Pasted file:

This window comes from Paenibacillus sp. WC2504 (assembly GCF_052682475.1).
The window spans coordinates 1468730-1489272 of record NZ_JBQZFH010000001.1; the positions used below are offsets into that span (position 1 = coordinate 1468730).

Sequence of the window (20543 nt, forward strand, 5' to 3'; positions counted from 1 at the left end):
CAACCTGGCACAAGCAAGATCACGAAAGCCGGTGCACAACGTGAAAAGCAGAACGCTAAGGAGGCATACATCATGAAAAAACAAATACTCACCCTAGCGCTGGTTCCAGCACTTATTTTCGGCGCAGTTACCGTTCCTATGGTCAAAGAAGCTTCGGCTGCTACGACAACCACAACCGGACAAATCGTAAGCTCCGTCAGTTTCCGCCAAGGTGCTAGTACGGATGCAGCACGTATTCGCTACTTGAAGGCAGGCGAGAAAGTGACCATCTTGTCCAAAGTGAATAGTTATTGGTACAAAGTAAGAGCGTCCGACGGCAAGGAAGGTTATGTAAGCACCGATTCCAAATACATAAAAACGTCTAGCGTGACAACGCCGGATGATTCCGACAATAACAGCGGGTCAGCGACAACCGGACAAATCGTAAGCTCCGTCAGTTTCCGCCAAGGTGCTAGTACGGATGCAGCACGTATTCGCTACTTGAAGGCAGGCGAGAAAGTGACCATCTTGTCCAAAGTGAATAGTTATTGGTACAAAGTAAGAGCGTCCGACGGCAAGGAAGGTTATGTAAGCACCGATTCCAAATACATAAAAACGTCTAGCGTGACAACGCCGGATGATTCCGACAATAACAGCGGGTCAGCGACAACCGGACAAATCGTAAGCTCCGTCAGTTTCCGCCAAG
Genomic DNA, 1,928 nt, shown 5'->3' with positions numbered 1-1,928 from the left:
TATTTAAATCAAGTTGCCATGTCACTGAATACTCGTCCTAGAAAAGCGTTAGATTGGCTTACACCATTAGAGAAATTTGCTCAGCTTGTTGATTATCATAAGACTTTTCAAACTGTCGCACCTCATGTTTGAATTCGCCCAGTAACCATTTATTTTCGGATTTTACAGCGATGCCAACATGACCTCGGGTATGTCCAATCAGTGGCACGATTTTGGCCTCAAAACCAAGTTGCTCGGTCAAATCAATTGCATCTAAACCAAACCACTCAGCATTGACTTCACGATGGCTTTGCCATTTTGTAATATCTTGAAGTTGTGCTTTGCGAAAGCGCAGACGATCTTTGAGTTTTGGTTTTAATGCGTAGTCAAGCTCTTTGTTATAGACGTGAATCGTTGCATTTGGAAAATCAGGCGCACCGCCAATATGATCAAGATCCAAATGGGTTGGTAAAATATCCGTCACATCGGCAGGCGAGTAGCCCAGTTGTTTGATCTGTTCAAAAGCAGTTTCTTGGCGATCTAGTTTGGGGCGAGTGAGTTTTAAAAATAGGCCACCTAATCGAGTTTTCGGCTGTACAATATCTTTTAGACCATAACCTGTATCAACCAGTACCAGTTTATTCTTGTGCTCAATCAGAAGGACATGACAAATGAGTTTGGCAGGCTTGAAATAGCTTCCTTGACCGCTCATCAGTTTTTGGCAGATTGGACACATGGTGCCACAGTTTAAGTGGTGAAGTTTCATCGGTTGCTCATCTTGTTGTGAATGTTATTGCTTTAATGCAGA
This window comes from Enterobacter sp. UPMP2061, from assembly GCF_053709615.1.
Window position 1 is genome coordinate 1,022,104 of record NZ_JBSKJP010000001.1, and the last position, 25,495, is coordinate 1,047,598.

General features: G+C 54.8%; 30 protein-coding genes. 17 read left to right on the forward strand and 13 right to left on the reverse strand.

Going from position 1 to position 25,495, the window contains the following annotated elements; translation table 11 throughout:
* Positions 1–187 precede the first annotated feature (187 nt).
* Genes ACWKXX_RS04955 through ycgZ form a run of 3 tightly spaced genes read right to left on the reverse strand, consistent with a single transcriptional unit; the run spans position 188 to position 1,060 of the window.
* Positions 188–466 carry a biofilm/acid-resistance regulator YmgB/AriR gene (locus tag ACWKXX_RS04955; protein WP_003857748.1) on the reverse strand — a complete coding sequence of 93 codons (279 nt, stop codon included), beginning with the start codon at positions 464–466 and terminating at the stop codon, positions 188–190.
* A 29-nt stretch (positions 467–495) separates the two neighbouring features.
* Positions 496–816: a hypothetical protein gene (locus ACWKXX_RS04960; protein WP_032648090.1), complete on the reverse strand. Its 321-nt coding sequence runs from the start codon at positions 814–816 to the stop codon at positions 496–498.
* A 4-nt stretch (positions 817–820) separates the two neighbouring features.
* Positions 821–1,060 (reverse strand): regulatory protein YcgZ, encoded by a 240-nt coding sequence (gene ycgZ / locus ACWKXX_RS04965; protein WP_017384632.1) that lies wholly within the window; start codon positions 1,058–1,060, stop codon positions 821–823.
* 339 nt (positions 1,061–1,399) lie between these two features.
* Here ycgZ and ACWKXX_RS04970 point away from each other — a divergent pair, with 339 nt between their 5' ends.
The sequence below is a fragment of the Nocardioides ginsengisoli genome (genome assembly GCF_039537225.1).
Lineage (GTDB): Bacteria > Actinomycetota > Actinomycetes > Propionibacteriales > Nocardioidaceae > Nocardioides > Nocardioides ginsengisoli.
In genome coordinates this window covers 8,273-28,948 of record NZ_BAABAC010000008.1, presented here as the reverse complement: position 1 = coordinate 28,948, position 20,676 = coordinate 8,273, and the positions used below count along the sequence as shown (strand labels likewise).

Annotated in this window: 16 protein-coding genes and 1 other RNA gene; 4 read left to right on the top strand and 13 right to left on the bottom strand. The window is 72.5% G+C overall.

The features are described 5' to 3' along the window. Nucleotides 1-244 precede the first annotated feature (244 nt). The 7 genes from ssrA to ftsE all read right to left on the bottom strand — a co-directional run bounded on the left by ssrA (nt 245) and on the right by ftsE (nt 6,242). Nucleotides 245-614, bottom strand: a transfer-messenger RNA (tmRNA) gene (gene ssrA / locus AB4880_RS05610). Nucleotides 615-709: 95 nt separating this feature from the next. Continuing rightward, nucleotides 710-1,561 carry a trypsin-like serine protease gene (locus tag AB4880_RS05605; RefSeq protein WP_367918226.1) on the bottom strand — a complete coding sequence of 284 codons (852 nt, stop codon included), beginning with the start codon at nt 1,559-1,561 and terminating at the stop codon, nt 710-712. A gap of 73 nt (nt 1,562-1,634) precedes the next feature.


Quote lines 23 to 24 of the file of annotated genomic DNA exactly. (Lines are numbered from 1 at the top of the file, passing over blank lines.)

Annotated in this window: 16 protein-coding genes and 1 other RNA gene; 4 read left to right on the top strand and 13 right to left on the bottom strand. The window is 72.5% G+C overall.

The features are described 5' to 3' along the window. Nucleotides 1-244 precede the first annotated feature (244 nt). The 7 genes from ssrA to ftsE all read right to left on the bottom strand — a co-directional run bounded on the left by ssrA (nt 245) and on the right by ftsE (nt 6,242). Nucleotides 245-614, bottom strand: a transfer-messenger RNA (tmRNA) gene (gene ssrA / locus AB4880_RS05610). Nucleotides 615-709: 95 nt separating this feature from the next. Continuing rightward, nucleotides 710-1,561 carry a trypsin-like serine protease gene (locus tag AB4880_RS05605; RefSeq protein WP_367918226.1) on the bottom strand — a complete coding sequence of 284 codons (852 nt, stop codon included), beginning with the start codon at nt 1,559-1,561 and terminating at the stop codon, nt 710-712. A gap of 73 nt (nt 1,562-1,634) precedes the next feature.